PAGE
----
Season 5, Post 3: Sun Tzu was right
Ask most people about logistics and their eyes may glaze over. However, as the Chinese General, Sun Tzu, highlighted many years ago, “the line between disorder and order lies in logistics.” Think back to the start of 2020 when the COVID-19 pandemic began for a perfect case study in disorder – empty shelves in supermarkets and a run on toilet paper. Fast-forward to today and two conversations we had this week with significant players within the logistics space suggest that there is still much that needs to be done.
Begin with the toilet paper problem. Talk to the management team of Prologis (who reported quarterly earnings yesterday and hosted a subsequent conference call) and they will tell you that the market is “less than halfway to equilibrium in inventories.” Put another way, the shift from just-in-time supply chains to a just-in-case model where capacity is built in at every stage to deal with unforeseen events still has a long way to run. This is why, “customers need to commit to supply [of warehouse space],” especially since “little is available,” according to Prologis.
So, we need more warehouse space, particularly against a backdrop of “strong demand… and a continued lack of availability” (Prologis), but it is also becoming increasingly apparent to us that we need to use the space more intelligently. This was one of the main conclusions that became apparent to us from spending a morning with the management team of GXO, the largest pure-play contract logistics provider in the world. The business works with around 30 of the Fortune-100 businesses including Nike, Pepsi and Zara in order to help solve their complex supply chain problems.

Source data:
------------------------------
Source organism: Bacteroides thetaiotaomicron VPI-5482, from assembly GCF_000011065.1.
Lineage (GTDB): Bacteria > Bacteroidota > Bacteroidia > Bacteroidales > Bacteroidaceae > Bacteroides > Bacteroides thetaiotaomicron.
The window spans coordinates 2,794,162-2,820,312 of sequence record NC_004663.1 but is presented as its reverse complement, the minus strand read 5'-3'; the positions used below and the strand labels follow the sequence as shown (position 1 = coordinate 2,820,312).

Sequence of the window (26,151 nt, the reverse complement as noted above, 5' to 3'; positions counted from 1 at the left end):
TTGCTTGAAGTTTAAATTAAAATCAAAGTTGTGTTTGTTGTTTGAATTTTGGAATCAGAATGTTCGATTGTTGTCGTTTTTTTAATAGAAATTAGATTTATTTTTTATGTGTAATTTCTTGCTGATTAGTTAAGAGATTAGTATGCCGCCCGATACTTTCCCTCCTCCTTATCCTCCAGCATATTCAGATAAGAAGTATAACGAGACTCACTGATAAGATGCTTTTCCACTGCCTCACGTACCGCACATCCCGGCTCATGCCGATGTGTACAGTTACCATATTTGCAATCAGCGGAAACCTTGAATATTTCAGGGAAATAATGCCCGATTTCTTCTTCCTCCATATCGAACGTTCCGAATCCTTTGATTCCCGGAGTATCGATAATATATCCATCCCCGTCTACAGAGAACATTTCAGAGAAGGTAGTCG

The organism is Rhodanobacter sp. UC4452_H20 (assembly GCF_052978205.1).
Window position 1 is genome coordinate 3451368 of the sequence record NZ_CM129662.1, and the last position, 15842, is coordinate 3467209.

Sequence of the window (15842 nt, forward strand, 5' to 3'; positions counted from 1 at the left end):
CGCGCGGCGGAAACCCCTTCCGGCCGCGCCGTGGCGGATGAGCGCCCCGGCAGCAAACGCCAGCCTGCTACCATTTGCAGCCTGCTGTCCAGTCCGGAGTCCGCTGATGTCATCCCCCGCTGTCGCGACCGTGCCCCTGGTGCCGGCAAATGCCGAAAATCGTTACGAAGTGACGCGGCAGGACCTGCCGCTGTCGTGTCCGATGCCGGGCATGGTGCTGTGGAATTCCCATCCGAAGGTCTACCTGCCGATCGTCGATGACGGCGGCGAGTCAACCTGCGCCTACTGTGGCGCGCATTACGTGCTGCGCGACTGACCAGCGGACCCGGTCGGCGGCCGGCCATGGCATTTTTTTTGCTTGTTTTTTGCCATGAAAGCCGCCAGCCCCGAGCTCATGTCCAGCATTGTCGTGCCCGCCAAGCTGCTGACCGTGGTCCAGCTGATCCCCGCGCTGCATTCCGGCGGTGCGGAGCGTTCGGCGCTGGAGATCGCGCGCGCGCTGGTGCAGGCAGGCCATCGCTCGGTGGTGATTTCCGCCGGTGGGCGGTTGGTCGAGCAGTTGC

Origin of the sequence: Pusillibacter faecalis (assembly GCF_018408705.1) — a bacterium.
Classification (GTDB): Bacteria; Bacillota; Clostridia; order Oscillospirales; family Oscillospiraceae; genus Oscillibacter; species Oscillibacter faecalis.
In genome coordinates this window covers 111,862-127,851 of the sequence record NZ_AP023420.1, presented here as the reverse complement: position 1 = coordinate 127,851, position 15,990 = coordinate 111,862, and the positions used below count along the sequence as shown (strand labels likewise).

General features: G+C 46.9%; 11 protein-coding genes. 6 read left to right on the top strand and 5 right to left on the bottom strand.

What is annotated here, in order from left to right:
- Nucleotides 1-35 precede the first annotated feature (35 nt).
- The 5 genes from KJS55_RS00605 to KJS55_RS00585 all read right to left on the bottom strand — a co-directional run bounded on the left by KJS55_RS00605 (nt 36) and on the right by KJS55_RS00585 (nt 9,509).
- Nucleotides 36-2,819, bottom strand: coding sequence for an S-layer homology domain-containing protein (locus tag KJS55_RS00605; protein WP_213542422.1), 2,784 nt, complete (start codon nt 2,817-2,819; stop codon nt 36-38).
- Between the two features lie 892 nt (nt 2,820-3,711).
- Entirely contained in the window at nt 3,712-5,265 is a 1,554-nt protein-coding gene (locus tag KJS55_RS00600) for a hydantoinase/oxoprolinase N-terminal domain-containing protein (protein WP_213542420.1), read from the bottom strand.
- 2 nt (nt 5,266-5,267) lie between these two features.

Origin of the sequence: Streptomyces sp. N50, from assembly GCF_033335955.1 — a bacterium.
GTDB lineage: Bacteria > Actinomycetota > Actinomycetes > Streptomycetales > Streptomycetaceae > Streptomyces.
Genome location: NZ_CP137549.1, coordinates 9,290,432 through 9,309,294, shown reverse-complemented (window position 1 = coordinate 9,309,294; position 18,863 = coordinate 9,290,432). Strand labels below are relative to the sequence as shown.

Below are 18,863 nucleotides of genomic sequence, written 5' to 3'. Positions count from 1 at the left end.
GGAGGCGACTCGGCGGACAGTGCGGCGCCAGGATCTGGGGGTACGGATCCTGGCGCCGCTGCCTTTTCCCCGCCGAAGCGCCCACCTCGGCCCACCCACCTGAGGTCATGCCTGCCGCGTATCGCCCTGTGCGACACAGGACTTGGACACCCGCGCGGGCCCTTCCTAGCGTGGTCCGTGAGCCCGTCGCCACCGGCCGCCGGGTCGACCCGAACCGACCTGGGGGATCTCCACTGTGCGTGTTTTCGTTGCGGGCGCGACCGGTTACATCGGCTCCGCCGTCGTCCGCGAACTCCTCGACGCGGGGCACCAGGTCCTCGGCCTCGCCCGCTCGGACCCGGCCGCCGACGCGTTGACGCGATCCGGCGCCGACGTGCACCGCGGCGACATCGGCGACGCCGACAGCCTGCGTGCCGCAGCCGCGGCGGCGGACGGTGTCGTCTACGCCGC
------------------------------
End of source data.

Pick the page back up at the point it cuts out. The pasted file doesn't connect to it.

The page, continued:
We all know (as much as anything from personal experience – as your author can attest) that e-commerce is growing, at the expense of conventional physical retail. While convenient for the consumer, it introduces disorder for the retailer. Businesses need up to three times more warehouse when retailing e-commerce. Packets require more logistics than pallets and returns are higher. GXO highlights three market challenges: c40% of inventory ends up being discounted by retailers, c30% of e-commerce items are returned and c25% of returned items are sent to landfill. The solution: use a combination of advanced technological solutions to drive automation and reduce variable warehousing costs (as well as boosting net-promoter scores). The model works in other industries too. Have no doubt, logistics is becoming cooler.
19 January 2023
The above does not constitute investment advice and is the sole opinion of the author at the time of publication. Heptagon Capital is an investor in Prologis. The author of this piece has no personal direct investment in the business. Past performance is no guide to future performance and the value of investments and income from them can fall as well as rise.
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Alex Gunz, Fund Manager
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